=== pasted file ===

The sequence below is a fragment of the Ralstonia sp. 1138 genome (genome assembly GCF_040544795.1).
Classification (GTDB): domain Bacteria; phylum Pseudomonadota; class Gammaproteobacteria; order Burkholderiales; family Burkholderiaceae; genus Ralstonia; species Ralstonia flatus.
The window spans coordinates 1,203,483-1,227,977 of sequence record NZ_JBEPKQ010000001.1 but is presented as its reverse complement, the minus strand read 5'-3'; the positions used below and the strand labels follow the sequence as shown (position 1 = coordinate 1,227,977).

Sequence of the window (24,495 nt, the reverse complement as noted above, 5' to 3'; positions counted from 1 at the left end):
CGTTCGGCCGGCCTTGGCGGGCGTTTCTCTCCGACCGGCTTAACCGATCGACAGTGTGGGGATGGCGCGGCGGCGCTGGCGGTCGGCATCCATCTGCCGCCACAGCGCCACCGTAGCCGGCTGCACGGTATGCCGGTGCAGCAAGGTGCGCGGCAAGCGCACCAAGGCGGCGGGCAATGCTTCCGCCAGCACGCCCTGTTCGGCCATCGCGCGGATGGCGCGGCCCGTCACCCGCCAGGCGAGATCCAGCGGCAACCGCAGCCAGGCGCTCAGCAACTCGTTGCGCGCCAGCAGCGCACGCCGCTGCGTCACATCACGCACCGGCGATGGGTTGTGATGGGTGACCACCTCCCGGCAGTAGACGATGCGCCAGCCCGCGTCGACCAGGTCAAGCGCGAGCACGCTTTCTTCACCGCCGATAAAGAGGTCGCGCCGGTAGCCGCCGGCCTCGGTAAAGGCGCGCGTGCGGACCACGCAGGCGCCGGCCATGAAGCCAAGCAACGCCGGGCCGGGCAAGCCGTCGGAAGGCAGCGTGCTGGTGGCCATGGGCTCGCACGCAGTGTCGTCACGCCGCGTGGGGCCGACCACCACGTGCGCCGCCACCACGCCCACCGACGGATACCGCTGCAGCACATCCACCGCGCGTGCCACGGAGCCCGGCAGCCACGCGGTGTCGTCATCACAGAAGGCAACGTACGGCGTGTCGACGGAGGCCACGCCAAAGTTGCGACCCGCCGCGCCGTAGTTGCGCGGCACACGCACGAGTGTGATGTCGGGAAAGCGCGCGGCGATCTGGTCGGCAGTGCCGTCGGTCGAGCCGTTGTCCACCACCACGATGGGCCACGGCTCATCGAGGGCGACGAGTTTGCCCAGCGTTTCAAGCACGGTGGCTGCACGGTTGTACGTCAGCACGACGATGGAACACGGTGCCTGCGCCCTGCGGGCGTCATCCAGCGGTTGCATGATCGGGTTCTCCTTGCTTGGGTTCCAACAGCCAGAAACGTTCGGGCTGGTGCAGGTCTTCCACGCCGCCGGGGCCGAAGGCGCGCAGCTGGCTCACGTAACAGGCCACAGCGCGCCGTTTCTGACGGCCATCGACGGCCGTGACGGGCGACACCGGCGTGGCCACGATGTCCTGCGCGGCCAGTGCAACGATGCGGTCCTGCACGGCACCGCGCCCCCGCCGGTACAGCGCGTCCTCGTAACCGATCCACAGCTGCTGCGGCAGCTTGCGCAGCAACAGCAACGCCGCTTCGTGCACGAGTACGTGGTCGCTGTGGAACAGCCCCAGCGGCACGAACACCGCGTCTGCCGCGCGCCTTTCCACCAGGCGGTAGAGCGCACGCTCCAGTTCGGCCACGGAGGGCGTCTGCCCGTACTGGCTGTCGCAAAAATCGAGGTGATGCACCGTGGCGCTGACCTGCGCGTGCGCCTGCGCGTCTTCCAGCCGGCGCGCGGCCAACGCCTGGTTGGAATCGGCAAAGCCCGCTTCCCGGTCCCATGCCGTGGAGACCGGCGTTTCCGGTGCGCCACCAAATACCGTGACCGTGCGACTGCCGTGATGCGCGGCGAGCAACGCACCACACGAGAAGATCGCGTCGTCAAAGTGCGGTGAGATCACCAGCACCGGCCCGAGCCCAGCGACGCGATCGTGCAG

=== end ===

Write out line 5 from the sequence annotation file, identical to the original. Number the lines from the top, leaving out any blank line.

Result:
CGTTCGGCCGGCCTTGGCGGGCGTTTCTCTCCGACCGGCTTAACCGATCGACAGTGTGGGGATGGCGCGGCGGCGCTGGCGGTCGGCATCCATCTGCCGCCACAGCGCCACCGTAGCCGGCTGCACGGTATGCCGGTGCAGCAAGGTGCGCGGCAAGCGCACCAAGGCGGCGGGCAATGCTTCCGCCAGCACGCCCTGTTCGGCCATCGCGCGGATGGCGCGGCCCGTCACCCGCCAGGCGAGATCCAGCGGCAACCGCAGCCAGGCGCTCAGCAACTCGTTGCGCGCCAGCAGCGCACGCCGCTGCGTCACATCACGCACCGGCGATGGGTTGTGATGGGTGACCACCTCCCGGCAGTAGACGATGCGCCAGCCCGCGTCGACCAGGTCAAGCGCGAGCACGCTTTCTTCACCGCCGATAAAGAGGTCGCGCCGGTAGCCGCCGGCCTCGGTAAAGGCGCGCGTGCGGACCACGCAGGCGCCGGCCATGAAGCCAAGCAACGCCGGGCCGGGCAAGCCGTCGGAAGGCAGCGTGCTGGTGGCCATGGGCTCGCACGCAGTGTCGTCACGCCGCGTGGGGCCGACCACCACGTGCGCCGCCACCACGCCCACCGACGGATACCGCTGCAGCACATCCACCGCGCGTGCCACGGAGCCCGGCAGCCACGCGGTGTCGTCATCACAGAAGGCAACGTACGGCGTGTCGACGGAGGCCACGCCAAAGTTGCGACCCGCCGCGCCGTAGTTGCGCGGCACACGCACGAGTGTGATGTCGGGAAAGCGCGCGGCGATCTGGTCGGCAGTGCCGTCGGTCGAGCCGTTGTCCACCACCACGATGGGCCACGGCTCATCGAGGGCGACGAGTTTGCCCAGCGTTTCAAGCACGGTGGCTGCACGGTTGTACGTCAGCACGACGATGGAACACGGTGCCTGCGCCCTGCGGGCGTCATCCAGCGGTTGCATGATCGGGTTCTCCTTGCTTGGGTTCCAACAGCCAGAAACGTTCGGGCTGGTGCAGGTCTTCCACGCCGCCGGGGCCGAAGGCGCGCAGCTGGCTCACGTAACAGGCCACAGCGCGCCGTTTCTGACGGCCATCGACGGCCGTGACGGGCGACACCGGCGTGGCCACGATGTCCTGCGCGGCCAGTGCAACGATGCGGTCCTGCACGGCACCGCGCCCCCGCCGGTACAGCGCGTCCTCGTAACCGATCCACAGCTGCTGCGGCAGCTTGCGCAGCAACAGCAACGCCGCTTCGTGCACGAGTACGTGGTCGCTGTGGAACAGCCCCAGCGGCACGAACACCGCGTCTGCCGCGCGCCTTTCCACCAGGCGGTAGAGCGCACGCTCCAGTTCGGCCACGGAGGGCGTCTGCCCGTACTGGCTGTCGCAAAAATCGAGGTGATGCACCGTGGCGCTGACCTGCGCGTGCGCCTGCGCGTCTTCCAGCCGGCGCGCGGCCAACGCCTGGTTGGAATCGGCAAAGCCCGCTTCCCGGTCCCATGCCGTGGAGACCGGCGTTTCCGGTGCGCCACCAAATACCGTGACCGTGCGACTGCCGTGATGCGCGGCGAGCAACGCACCACACGAGAAGATCGCGTCGTCAAAGTGCGGTGAGATCACCAGCACCGGCCCGAGCCCAGCGACGCGATCGTGCAG